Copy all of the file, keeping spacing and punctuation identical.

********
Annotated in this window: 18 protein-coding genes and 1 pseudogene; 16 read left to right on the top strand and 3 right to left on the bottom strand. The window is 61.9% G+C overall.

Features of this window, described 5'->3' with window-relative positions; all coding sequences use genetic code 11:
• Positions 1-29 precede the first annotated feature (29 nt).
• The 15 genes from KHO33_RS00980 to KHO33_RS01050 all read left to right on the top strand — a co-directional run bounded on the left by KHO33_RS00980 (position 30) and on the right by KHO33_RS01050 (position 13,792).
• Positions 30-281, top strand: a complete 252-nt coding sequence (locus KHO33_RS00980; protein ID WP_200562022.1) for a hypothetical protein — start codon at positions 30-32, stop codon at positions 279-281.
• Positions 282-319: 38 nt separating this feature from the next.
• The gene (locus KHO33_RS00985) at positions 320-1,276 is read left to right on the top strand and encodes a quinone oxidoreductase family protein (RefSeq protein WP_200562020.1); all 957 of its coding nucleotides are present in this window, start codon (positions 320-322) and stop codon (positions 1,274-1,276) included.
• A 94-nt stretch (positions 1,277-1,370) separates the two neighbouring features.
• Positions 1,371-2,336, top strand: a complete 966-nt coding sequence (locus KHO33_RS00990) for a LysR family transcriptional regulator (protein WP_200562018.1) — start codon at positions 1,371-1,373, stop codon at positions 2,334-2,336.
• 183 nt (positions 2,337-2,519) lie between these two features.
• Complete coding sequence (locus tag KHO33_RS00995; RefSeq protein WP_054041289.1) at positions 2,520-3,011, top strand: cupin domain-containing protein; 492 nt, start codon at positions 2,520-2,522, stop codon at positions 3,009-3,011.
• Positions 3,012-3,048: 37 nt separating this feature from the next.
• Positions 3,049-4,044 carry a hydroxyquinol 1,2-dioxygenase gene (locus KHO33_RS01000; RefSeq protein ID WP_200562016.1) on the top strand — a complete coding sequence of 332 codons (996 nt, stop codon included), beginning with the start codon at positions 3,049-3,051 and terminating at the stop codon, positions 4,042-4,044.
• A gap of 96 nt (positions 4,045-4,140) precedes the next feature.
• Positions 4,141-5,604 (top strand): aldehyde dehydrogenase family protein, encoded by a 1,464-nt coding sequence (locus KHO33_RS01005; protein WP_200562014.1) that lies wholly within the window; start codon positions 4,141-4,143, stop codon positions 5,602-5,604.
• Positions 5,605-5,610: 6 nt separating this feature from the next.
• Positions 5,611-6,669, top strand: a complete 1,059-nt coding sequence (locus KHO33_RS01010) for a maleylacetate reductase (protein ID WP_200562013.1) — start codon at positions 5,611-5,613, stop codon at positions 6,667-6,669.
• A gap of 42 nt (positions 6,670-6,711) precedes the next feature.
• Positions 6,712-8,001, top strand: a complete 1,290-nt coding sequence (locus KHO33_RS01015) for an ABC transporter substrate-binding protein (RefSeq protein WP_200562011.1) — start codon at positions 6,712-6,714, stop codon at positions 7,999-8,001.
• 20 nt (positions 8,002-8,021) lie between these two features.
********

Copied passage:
Annotated in this window: 18 protein-coding genes and 1 pseudogene; 16 read left to right on the top strand and 3 right to left on the bottom strand. The window is 61.9% G+C overall.

Features of this window, described 5'->3' with window-relative positions; all coding sequences use genetic code 11:
• Positions 1-29 precede the first annotated feature (29 nt).
• The 15 genes from KHO33_RS00980 to KHO33_RS01050 all read left to right on the top strand — a co-directional run bounded on the left by KHO33_RS00980 (position 30) and on the right by KHO33_RS01050 (position 13,792).
• Positions 30-281, top strand: a complete 252-nt coding sequence (locus KHO33_RS00980; protein ID WP_200562022.1) for a hypothetical protein — start codon at positions 30-32, stop codon at positions 279-281.
• Positions 282-319: 38 nt separating this feature from the next.
• The gene (locus KHO33_RS00985) at positions 320-1,276 is read left to right on the top strand and encodes a quinone oxidoreductase family protein (RefSeq protein WP_200562020.1); all 957 of its coding nucleotides are present in this window, start codon (positions 320-322) and stop codon (positions 1,274-1,276) included.
• A 94-nt stretch (positions 1,277-1,370) separates the two neighbouring features.
• Positions 1,371-2,336, top strand: a complete 966-nt coding sequence (locus KHO33_RS00990) for a LysR family transcriptional regulator (protein WP_200562018.1) — start codon at positions 1,371-1,373, stop codon at positions 2,334-2,336.
• 183 nt (positions 2,337-2,519) lie between these two features.
• Complete coding sequence (locus tag KHO33_RS00995; RefSeq protein WP_054041289.1) at positions 2,520-3,011, top strand: cupin domain-containing protein; 492 nt, start codon at positions 2,520-2,522, stop codon at positions 3,009-3,011.
• Positions 3,012-3,048: 37 nt separating this feature from the next.
• Positions 3,049-4,044 carry a hydroxyquinol 1,2-dioxygenase gene (locus KHO33_RS01000; RefSeq protein ID WP_200562016.1) on the top strand — a complete coding sequence of 332 codons (996 nt, stop codon included), beginning with the start codon at positions 3,049-3,051 and terminating at the stop codon, positions 4,042-4,044.
• A gap of 96 nt (positions 4,045-4,140) precedes the next feature.
• Positions 4,141-5,604 (top strand): aldehyde dehydrogenase family protein, encoded by a 1,464-nt coding sequence (locus KHO33_RS01005; protein WP_200562014.1) that lies wholly within the window; start codon positions 4,141-4,143, stop codon positions 5,602-5,604.
• Positions 5,605-5,610: 6 nt separating this feature from the next.
• Positions 5,611-6,669, top strand: a complete 1,059-nt coding sequence (locus KHO33_RS01010) for a maleylacetate reductase (protein ID WP_200562013.1) — start codon at positions 5,611-5,613, stop codon at positions 6,667-6,669.
• A gap of 42 nt (positions 6,670-6,711) precedes the next feature.
• Positions 6,712-8,001, top strand: a complete 1,290-nt coding sequence (locus KHO33_RS01015) for an ABC transporter substrate-binding protein (RefSeq protein WP_200562011.1) — start codon at positions 6,712-6,714, stop codon at positions 7,999-8,001.
• 20 nt (positions 8,002-8,021) lie between these two features.